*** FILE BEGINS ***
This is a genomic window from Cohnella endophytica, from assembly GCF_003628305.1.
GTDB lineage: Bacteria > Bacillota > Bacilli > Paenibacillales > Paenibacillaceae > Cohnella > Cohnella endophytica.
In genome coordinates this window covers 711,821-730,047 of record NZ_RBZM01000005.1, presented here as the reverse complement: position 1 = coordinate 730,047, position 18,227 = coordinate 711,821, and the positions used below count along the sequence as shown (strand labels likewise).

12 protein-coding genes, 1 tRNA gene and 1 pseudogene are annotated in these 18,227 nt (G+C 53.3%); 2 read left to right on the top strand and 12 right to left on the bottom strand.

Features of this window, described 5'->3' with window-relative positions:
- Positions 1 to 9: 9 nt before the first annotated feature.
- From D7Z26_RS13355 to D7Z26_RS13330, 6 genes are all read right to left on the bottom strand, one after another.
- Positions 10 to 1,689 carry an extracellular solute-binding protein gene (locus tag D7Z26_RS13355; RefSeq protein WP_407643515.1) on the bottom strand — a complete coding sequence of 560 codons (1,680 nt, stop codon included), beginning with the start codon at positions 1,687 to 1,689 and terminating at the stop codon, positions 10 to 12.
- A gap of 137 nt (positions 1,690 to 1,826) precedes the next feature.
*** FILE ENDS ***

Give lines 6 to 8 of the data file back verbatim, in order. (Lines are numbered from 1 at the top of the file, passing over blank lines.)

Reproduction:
- Positions 1 to 9: 9 nt before the first annotated feature.
- From D7Z26_RS13355 to D7Z26_RS13330, 6 genes are all read right to left on the bottom strand, one after another.
- Positions 10 to 1,689 carry an extracellular solute-binding protein gene (locus tag D7Z26_RS13355; RefSeq protein WP_407643515.1) on the bottom strand — a complete coding sequence of 560 codons (1,680 nt, stop codon included), beginning with the start codon at positions 1,687 to 1,689 and terminating at the stop codon, positions 10 to 12.